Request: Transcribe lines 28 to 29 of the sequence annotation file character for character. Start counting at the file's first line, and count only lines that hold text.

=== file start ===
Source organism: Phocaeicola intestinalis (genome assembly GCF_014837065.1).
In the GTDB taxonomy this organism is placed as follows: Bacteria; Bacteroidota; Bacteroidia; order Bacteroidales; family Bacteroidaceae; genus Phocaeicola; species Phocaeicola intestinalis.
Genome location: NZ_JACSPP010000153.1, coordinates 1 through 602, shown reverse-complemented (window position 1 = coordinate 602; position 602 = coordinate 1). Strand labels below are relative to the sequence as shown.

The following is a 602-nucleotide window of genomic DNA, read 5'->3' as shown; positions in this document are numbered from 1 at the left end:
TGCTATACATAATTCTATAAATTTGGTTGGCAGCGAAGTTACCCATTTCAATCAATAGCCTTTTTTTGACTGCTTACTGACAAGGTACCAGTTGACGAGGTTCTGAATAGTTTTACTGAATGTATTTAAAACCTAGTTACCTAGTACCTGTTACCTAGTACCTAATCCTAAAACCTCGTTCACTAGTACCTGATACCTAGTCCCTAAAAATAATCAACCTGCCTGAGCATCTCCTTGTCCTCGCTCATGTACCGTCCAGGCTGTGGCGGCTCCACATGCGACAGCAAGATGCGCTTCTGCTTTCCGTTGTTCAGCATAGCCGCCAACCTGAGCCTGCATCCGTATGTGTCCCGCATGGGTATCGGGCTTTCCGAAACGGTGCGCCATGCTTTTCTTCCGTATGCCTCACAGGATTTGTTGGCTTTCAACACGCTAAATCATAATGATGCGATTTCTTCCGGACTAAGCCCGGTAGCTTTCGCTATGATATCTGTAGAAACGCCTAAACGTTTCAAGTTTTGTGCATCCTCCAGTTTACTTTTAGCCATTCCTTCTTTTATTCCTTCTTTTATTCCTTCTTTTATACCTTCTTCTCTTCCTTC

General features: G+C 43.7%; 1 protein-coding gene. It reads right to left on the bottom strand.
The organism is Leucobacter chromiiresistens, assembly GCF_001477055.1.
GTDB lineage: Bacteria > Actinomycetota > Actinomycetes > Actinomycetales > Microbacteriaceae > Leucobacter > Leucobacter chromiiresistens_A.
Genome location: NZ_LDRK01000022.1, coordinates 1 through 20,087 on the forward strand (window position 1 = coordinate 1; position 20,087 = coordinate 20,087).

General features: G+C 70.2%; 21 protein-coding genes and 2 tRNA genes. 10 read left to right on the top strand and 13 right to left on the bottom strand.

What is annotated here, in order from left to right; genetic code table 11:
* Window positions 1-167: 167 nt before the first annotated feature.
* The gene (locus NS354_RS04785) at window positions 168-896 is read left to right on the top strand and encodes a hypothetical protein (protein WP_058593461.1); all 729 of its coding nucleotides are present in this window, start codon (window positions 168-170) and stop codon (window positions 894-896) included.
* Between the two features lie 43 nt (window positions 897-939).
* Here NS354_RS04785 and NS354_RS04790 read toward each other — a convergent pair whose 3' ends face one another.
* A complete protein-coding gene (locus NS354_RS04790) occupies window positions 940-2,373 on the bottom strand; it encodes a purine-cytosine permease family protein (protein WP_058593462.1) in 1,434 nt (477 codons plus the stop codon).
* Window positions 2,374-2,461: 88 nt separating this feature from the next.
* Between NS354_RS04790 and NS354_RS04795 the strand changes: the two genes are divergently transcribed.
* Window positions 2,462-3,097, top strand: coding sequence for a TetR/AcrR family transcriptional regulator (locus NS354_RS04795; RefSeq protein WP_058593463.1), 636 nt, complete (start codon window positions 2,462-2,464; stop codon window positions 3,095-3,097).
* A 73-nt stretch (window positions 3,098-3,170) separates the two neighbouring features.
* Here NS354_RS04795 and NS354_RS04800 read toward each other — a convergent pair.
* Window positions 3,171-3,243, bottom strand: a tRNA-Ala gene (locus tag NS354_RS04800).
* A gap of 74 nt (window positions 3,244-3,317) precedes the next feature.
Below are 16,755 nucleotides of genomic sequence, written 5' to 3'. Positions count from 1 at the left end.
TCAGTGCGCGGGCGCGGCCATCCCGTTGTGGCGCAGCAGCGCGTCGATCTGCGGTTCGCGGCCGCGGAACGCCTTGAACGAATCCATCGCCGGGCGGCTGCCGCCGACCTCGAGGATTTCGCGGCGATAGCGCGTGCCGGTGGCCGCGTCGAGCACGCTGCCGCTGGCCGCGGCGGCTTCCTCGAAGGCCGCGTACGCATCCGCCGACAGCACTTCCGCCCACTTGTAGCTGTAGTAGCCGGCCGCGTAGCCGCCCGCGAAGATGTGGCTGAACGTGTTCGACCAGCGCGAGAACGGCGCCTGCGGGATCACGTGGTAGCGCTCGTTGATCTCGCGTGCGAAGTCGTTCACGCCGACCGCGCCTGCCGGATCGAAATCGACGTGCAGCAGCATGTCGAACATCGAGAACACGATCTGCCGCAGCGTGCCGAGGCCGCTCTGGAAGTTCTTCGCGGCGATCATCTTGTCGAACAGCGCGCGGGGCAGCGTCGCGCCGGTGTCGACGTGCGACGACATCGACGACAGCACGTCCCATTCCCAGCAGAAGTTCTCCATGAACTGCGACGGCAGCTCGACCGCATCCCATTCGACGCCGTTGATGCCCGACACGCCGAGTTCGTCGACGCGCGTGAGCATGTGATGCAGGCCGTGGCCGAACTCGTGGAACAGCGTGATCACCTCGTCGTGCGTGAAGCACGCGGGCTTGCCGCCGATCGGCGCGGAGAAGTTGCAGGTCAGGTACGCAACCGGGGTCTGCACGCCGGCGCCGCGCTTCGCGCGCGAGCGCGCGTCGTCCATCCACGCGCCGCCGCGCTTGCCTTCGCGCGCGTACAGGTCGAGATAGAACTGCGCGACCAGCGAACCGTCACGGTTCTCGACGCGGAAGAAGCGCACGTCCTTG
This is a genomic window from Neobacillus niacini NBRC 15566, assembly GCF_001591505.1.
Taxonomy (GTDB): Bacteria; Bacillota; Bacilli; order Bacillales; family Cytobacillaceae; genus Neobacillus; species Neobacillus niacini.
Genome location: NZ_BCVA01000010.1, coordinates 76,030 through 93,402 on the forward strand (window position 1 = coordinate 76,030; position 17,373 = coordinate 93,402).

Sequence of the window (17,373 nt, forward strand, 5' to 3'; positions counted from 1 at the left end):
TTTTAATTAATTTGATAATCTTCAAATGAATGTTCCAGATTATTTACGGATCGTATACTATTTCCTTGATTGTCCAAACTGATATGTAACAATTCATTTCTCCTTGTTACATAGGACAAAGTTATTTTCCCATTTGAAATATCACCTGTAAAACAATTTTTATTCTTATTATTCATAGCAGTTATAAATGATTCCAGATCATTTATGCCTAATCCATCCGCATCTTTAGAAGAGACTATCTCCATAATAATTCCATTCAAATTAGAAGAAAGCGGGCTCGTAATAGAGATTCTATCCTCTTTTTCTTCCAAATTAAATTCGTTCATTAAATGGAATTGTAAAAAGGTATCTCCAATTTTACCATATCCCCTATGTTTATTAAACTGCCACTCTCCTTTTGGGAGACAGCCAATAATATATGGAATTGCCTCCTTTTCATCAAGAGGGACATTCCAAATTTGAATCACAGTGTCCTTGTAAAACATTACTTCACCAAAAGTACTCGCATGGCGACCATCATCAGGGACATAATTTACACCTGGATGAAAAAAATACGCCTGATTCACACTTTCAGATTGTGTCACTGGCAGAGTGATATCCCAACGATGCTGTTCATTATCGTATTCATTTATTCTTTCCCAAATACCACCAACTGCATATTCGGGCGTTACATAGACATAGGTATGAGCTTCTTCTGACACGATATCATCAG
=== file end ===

Genome location: NZ_BCVA01000010.1, coordinates 76,030 through 93,402 on the forward strand (window position 1 = coordinate 76,030; position 17,373 = coordinate 93,402).

Sequence of the window (17,373 nt, forward strand, 5' to 3'; positions counted from 1 at the left end):